The Rolls Royce factory is also close the Chichester. Rolls Royce produce prestigious luxury cars that are favoured by Royalty and successful businessmen. The company was founded by Charles Rolls and Henry Royce in 1906 and the cars have a starting price of £235,000. The bonnet decoration is called the Spirit of Ecstasy (a winged woman) and was modelled on Eleanor Thornton, who was the Secretary of Lord Montagu, the owner of the Beaulieu Estate in Hampshire.
On the return journey to Portsmouth, we enjoyed wonderful views of the coastline that stretch from Chichester Harbour to Hayling Island and Farlington Marshes. Hayling Island is an ANOB (area of outstanding natural beauty) and and SSSI (site of special scientific interest) and is home to more than 50,000 birds throughout the year. It is also very popular among the sailing fraternity with 14 sailing clubs.
On arrival back in Portsmouth the Spinnaker Tower is a welcome site . The Tower is 170 metres high and you can go up to the viewing platform to enjoy panoramic views of Portsmouth harbour. There is also a glass floor to walk across and test your nerve....
WALKING TOUR OF DURDLE DOOR AND LULWORTH COVE
6th September 2016
Durdle Door and Lulworth Cove are part of the Jurassic Coast, which is a World Heritage Site. The coastline stretches 95 miles from Exmouth in East Devon to Studland Bay in Dorset and covers 185 million years of geological history.
Tourists arrived in Portland on the cruise ship 'Costa Neoromantica' and we travelled by coach through Weymouth and the beautiful Dorset countryside to Durdle Door. 50% of Dorset is an area of outstanding natural beauty (AONB).
On arrival at Durdle Door, we walked through a wooded area to the coastline and enjoyed the incredible vistas. 'Durdle' is an Old English word that means 'drill or bore'. The beautiful limestone arch is a result of erosion from the sea.
From Durdle Door, we made our way east, across the hill overlooking the coastline to Lulworth Cove. The cove is also a result of sea erosion, which has created a natural harbour.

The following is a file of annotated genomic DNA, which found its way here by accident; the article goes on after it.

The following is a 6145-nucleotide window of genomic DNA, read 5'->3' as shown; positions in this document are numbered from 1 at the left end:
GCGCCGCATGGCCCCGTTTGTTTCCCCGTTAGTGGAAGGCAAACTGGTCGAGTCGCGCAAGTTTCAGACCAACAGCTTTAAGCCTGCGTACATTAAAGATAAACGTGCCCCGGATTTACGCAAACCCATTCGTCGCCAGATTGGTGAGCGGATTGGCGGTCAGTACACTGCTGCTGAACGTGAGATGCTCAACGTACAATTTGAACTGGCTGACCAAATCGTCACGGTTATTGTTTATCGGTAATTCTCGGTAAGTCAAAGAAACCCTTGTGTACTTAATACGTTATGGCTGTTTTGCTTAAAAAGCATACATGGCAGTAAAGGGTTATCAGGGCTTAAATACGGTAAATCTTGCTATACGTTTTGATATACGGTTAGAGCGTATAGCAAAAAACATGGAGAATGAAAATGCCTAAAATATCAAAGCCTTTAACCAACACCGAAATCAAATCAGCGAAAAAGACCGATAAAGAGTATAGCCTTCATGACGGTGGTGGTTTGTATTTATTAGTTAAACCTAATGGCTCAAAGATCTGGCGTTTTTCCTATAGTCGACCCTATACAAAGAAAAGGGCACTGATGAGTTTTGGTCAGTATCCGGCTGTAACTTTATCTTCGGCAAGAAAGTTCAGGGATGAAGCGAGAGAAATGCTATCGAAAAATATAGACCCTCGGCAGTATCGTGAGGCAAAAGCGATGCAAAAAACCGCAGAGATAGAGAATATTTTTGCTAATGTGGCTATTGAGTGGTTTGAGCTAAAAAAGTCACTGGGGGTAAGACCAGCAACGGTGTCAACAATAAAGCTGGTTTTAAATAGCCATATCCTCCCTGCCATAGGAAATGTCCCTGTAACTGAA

The Jurassic coast has always been a haven for Smugglers. Charles Weeks was an infamous smuggler in the 1700s who lived in the nearby village of Winfrith and would hide contraband in the village, before sending on to be sold in London.
After visiting the cove, we made our way to the Visitor's centre to learn more about the history of the area, and grab a cup of tea (and slice of cake :-).
On the journey back to the ship, we passed Lulworth Castle, the former family home of the Weld family who own 12,000 acres of Dorset including Lulworth Cove. We also passed George III on horseback, carved in to the hillside.
Walking tour of the New Forest
30th July 2016
Today, I took some visitors on a guided walking tour of the New Forest. It was part of the 80th anniversary of the Campaign for National Parks, and organised by Produce UK and 38 Degrees.
We started off at the Visitor's Centre in Lyndhurst and made our way to Bolton's Bench and the War Memorial, where Ponies and Donkeys congregate to meet the visitors.
The route then took us along the ridge of White Moor, taking in the wonderful views across the heathland and passing a nesting site where you can find Stonechats, Dartford Warblers, Skylarks et al. If you're really lucky, then you might get to see some Deer in the distance.
We crossed the main road and entered Little Holmhill Inclosure, which has a combination of ancient woodland and fir tree plantation. There is a wonderful bog with Sundew plants waiting for their next meaty feast of unsuspecting insects.
Following the pathway down Beechen Lane and on to Pondhead Inclosure, there are wonderful examples of bracket fungi. The Birch Polypore was traditionally used to sharpen cut-throat razors, hence it's other name 'razorstrop'.
In the Pondhead Inclosure there is an area of coppiced woodland, and you can see William's Copse where 900 Sessile Oak Trees were planted to commemorate the 900th anniversary of the formation of the New Forest as a hunting ground by William I (the conqueror).
We walked back towards Lyndhurst, crossing the road and up towards the ridge. From the ridge you get a fantastic view of the spire of St. Michael's Church spire and Notherwood House.
St. Michael's Church is famous as the burial place of Alice Hargreaves nee Liddell, who was the inspiration for Lewis Carol's 'Alice in Wonderland' and 'Alice Through the Looking Glass'. There are stained glass windows designed by Edward Burne-Jones and a Fresco of the 'Wise and Foolish Virgins' by Lord Frederick Leighton.
Northerwood House was built in 1790 by John Nash, who was responsible for much of the layout of Regency London and was a pioneer of 'Picturesque' in architecture. Today, the house is made up of private flats.
On returning back to the Visitor's Centre the guests were free to enjoy the museum (free entry) telling the history of the New Forest from Roman times.